Federal Indian reservation means all land within the limits of any Indian reservation under the jurisdiction of the United States Government, notwithstanding the issuance of any patent, and including rights-of-way running through the reservation.
(i) Replacing any portion of a water of the United States with dry land; or
(ii) Changing the bottom elevation of any portion of a water of the United States.
(2) Examples of such fill material include, but are not limited to: rock, sand, soil, clay, plastics, construction debris, wood chips, overburden from mining or other excavation activities, and materials used to create any structure or infrastructure in the waters of the United States.
(3) The term fill material does not include trash or garbage.
General permit means a permit authorizing a category of discharges of dredged or fill material under the Act. General permits are permits for categories of discharge which are similar in nature, will cause only minimal adverse environmental effects when performed separately, and will have only minimal cumulative adverse effect on the environment.
Owner or operator means the owner or operator of any activity subject to regulation under the 404 program.
Permit means a written authorization issued by an approved State to implement the requirements of part 233, or by the Corps under 33 CFR parts 320-330. When used in these regulations, “permit” includes “general permit” as well as individual permit.
State means any of the 50 States, the District of Columbia, Guam, the Commonwealth of Puerto Rico, the Virgin Islands, American Samoa, the Commonwealth of the Northern Mariana Islands, the Trust Territory of the Pacific Islands, or an Indian Tribe as defined in this part, which meet the requirements of § 233.60.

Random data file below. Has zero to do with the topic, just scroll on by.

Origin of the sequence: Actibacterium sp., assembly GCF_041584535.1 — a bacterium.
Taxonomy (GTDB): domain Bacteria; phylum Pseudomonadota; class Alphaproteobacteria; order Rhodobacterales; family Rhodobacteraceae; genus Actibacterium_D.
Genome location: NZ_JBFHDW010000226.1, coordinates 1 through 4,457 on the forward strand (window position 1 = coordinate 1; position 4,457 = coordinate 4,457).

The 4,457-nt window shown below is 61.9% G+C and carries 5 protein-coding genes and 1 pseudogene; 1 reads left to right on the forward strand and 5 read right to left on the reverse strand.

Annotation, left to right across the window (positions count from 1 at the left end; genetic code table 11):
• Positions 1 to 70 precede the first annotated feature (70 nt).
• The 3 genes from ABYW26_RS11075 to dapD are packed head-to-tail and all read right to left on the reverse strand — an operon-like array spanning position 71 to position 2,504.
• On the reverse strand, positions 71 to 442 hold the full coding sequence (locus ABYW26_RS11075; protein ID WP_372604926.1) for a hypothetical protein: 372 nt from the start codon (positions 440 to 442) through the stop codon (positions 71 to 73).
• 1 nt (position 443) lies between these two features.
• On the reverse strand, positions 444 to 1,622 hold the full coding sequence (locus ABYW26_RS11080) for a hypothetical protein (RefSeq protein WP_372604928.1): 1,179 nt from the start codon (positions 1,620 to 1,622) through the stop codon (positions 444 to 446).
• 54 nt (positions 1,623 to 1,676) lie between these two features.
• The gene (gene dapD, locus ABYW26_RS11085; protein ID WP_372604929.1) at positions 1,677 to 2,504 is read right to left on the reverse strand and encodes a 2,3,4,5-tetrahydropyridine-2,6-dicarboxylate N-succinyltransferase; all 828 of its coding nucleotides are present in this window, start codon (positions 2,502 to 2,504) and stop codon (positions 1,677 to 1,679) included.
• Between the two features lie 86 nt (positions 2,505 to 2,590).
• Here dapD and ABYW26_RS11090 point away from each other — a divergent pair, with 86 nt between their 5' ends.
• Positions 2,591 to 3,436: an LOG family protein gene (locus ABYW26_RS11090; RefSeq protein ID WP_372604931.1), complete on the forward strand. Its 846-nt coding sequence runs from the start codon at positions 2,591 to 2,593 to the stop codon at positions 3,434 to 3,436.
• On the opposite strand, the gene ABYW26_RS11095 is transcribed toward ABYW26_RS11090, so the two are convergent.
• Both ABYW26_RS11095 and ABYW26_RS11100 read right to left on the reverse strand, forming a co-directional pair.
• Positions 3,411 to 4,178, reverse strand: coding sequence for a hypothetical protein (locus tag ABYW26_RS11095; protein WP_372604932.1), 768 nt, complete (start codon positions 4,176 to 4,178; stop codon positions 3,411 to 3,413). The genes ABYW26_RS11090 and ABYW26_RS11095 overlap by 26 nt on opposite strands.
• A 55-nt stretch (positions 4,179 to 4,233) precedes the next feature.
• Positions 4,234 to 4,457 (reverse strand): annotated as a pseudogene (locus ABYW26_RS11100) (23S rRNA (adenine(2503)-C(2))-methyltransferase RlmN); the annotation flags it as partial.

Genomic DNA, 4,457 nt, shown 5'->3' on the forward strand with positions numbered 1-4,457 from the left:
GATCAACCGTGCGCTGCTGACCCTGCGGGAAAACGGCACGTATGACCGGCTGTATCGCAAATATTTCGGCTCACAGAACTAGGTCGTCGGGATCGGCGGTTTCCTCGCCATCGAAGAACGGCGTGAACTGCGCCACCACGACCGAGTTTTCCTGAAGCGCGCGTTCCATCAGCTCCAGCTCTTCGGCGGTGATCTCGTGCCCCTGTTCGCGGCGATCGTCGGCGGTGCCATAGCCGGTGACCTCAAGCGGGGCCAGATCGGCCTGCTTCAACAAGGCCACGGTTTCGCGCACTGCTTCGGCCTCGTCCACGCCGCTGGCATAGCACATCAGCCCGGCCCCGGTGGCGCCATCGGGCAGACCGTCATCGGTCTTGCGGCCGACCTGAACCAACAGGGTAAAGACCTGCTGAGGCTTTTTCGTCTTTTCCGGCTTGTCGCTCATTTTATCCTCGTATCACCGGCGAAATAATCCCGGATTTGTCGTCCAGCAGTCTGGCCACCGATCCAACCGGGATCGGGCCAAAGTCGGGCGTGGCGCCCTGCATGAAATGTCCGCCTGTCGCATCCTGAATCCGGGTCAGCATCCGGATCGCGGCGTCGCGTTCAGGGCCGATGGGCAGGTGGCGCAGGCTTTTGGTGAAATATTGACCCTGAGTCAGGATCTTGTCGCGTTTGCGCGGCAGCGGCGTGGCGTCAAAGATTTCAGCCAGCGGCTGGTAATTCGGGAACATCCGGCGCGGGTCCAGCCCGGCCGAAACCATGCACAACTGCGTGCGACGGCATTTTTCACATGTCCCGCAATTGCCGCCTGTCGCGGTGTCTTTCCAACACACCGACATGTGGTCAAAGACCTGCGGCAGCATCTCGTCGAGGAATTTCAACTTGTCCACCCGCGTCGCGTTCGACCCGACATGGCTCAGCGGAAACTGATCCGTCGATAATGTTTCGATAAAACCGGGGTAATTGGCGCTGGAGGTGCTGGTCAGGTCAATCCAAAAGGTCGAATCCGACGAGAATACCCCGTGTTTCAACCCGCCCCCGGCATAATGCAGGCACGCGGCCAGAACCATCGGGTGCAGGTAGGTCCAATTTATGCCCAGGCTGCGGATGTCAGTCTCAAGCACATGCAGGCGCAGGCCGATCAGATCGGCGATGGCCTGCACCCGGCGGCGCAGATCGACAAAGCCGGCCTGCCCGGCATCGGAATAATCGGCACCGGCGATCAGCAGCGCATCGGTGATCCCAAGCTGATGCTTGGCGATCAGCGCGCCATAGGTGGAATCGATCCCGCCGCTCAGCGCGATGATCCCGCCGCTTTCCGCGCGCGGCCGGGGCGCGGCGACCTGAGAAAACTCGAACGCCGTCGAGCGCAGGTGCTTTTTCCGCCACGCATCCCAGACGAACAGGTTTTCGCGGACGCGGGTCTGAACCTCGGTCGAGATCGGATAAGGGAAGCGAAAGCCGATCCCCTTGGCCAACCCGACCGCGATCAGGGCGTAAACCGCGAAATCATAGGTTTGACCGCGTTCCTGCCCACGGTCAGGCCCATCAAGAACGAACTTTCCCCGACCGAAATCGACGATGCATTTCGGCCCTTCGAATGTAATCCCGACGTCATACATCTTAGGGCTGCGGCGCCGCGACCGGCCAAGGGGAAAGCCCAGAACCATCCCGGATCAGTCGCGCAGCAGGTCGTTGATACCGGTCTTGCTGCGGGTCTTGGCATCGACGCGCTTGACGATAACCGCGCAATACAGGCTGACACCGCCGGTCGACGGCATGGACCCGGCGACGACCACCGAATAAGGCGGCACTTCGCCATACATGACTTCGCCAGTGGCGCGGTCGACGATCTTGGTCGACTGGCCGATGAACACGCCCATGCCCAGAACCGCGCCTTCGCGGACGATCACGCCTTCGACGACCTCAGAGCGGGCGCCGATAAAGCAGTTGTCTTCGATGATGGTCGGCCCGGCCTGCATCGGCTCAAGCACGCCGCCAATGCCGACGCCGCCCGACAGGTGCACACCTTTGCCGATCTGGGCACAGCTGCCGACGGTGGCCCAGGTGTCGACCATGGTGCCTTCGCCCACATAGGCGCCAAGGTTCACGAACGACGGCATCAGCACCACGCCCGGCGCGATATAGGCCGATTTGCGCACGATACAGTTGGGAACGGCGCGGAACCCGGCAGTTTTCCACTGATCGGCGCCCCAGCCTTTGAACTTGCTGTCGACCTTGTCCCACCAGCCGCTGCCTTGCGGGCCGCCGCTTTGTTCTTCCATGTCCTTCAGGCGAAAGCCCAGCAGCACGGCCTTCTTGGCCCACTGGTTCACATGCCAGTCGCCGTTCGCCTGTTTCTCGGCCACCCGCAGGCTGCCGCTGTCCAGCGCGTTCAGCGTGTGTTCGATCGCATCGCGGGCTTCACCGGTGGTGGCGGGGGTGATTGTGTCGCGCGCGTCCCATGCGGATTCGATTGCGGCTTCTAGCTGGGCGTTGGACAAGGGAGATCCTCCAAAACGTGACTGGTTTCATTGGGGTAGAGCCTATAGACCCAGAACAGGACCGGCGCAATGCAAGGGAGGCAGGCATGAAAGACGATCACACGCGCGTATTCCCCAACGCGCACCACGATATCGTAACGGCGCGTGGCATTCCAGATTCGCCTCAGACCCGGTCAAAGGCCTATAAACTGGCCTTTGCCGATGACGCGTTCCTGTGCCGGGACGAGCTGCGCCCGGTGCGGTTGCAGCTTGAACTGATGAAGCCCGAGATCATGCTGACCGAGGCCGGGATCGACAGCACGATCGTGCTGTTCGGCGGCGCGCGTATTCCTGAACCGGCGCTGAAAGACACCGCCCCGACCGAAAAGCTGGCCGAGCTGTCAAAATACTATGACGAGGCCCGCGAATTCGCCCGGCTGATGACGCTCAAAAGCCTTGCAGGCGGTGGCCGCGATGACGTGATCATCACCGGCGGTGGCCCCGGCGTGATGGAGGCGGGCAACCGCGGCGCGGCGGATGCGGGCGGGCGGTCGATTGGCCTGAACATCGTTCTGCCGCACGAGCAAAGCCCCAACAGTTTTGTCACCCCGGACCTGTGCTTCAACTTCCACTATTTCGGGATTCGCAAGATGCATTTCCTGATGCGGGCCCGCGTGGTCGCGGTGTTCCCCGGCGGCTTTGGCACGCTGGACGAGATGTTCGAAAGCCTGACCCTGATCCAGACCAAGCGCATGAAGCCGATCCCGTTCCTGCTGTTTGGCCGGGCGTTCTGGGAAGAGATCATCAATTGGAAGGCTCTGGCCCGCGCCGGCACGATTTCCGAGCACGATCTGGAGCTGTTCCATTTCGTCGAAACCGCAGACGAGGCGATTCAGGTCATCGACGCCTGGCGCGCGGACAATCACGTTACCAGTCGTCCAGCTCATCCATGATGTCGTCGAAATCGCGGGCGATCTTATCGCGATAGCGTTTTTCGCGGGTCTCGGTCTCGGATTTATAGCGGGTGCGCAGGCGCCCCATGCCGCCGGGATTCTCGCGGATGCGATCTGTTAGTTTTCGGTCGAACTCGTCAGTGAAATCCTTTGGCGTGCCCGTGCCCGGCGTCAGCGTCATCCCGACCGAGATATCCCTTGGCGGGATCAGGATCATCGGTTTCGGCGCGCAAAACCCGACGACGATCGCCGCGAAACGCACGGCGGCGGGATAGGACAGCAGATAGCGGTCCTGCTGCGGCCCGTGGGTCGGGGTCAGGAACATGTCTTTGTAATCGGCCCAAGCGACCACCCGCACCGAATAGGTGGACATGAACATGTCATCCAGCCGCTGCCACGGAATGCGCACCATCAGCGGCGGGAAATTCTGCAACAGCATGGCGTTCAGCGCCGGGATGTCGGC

State regulated waters means those waters of the United States in which the Corps suspends the issuance of section 404 permits upon approval of a State's section 404 permit program by the Administrator under section 404(h). The program cannot be transferred for those waters which are presently used, or are susceptible to use in their natural condition or by reasonable improvement as a means to transport interstate or foreign commerce shoreward to their ordinary high water mark, including all waters which are subject to the ebb and flow of the tide shoreward to the high tide line, including wetlands adjacent thereto. All other waters of the United States in a State with an approved program shall be under jurisdiction of the State program, and shall be identified in the program description as required by part 233.
Waters of the United States means the term as it is defined in § 120.2 of this chapter.
The following state regulations pages link to this page.